We Kiwis love doing things around the house with our own hands, from painting walls to doing renovations. But when it comes to plumbing, the truth is there is little we can legally do ourselves. The same goes for gasfitting and drainage as well.
Since many homeowners are still unaware of this, we’ll try to shed more light on this matter here.
“I know how to replace toilets and I have the tools, so why would I need to go through the trouble of finding a plumber? I could save money in the process as well.”
Sure, it’s tempting to DIY in order to save money and avoid the hassle of finding a good plumber. But here’s the thing: plumbing is a legal matter.
It’s not as simple as replacing an old toilet with a new one. Because toilets and other fixtures like basins and vanity units are connected with waste pipes – something the general public aren’t allowed to work with.
is a licensed trade that is subject to Ministry of Health guidelines to ensure public safety. The most a non-qualified person can actually do is replacing tap washers. Anything beyond that would likely land you in hot water.
Of course there are DIY works that may go unnoticed, but the repercussions cannot be ignored. Even if you have the skills to carry out your own plumbing work, it’s best to leave your plumbing needs to a professional.
When taking on DIY works, we know how things can easily go south. can not only put your family’s health and safety at risk but also result in expensive repairs. Worse, it can lead to possible prosecution and fines or it could invalidate your home insurance. If you’re planning to sell your property with invalid insurance, the odds will not be in your favour.
Here’s an example of a worst-case scenario:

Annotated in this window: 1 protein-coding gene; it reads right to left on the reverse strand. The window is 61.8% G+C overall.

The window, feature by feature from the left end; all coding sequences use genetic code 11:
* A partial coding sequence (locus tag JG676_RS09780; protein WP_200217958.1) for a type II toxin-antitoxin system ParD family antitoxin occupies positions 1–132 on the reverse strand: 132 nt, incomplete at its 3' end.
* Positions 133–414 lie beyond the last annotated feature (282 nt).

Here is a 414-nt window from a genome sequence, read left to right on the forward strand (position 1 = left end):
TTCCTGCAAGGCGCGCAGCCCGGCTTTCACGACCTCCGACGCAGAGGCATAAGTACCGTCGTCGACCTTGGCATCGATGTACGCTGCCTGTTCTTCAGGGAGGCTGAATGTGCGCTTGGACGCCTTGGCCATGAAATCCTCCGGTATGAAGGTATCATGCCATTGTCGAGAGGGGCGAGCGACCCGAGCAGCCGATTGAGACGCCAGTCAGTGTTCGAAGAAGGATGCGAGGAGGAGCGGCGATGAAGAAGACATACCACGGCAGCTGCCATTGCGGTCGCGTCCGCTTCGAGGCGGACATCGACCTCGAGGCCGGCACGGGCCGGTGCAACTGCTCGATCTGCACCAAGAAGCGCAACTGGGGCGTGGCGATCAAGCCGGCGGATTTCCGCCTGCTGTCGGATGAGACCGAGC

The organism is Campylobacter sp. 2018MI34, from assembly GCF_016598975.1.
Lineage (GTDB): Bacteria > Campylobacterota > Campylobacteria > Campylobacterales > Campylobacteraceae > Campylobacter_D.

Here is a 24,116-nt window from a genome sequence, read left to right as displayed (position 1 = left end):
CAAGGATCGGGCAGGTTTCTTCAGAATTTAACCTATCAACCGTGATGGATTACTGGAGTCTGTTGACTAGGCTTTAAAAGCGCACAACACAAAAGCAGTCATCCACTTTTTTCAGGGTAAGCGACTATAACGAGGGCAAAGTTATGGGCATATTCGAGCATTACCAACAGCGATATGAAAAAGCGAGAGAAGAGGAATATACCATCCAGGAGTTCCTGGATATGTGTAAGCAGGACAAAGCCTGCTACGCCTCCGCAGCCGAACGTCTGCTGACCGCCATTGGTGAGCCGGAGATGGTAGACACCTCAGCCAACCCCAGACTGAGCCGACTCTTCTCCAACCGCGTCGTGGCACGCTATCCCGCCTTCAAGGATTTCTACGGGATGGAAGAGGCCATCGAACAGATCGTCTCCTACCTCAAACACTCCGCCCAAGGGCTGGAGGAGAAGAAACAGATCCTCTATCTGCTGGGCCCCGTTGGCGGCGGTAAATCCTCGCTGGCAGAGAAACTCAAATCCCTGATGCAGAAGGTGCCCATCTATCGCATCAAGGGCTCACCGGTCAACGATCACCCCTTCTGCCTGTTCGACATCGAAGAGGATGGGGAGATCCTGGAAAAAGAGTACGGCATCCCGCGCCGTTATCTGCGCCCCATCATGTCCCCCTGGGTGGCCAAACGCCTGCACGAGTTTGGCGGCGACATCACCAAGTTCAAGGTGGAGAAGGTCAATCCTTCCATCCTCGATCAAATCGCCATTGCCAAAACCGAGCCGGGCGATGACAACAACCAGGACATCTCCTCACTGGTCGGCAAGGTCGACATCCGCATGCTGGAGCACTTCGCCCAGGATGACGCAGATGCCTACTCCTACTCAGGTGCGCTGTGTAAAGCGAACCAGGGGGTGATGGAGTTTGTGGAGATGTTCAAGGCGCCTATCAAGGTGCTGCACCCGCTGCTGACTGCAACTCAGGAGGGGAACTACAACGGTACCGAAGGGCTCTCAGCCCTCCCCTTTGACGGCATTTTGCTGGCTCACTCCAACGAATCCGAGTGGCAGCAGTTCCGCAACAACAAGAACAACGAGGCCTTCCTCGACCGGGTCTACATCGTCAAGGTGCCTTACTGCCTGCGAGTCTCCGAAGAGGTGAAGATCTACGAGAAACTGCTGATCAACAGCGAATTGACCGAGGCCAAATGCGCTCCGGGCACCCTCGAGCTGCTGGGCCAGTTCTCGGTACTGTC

Incorrect installation of wastewater or sanitary fixtures could result in a leak under the house which would usually go unnoticed. The biggest risk here is cross contamination of stormwater and sewerage. And it’s not just your family who’s at risk. When wastewater runs directly into the stormwater drains, it means it goes straight into rivers or other streams untreated. It’s a massive health concern for the community.
This is why the licensing and standards for Auckland plumbing are so stringent. Some plumbing works would also require a council consent, such as adding a bathroom or building an extension.
Building work listed in Part 2 of the Building Act’s Schedule 1 (sanitary plumbing and drainlaying) must be carried out by an ‘authorised person’ for it to be exempt from the consenting process. The term ‘authorised person’ here refers to:
• registered certifying plumbers and drainlayers;
• registered plumbers and drainlayers working under supervision;
• plumbers and drainlayers with a provisional licence working under supervision; and
• trainee plumbers and drainlayers working under supervision.
The good thing about hiring a plumber is they’d take care of any consent process on your behalf. Following this process protects you from serious consequences. You need to have your plumbing work signed off to avoid prosecution or any problems with selling your property down the track.
It’s important to make sure the tradesperson you are hiring has current authorisation or licence.
It’s good to keep your plumber’s number handy, as you’ll need them ASAP when you experience any of the following:
• Clogged or overflowing drains
• Sewage smell
• Toilets not flushing
• Burst or frozen pipes
• No hot water
• Extremely hot water
• Low water pressure in all taps, showers
• Leaky or overflowing gutters
• Moisture on walls or carpets
• Leaks from the ceiling
• Gas smells or faulty gas appliances
It’s not just their license you are paying for but their workmanship and expertise. A master plumber knows what they are doing and will get the job done quickly. More importantly, their work is backed with the Master Plumbers Guarantee. So if there’s any trouble with an installation or repair, they’ll have it corrected at no extra cost on your part.
Need a reliable plumber? Call experts at Euro Plumbing on 0800 832 638.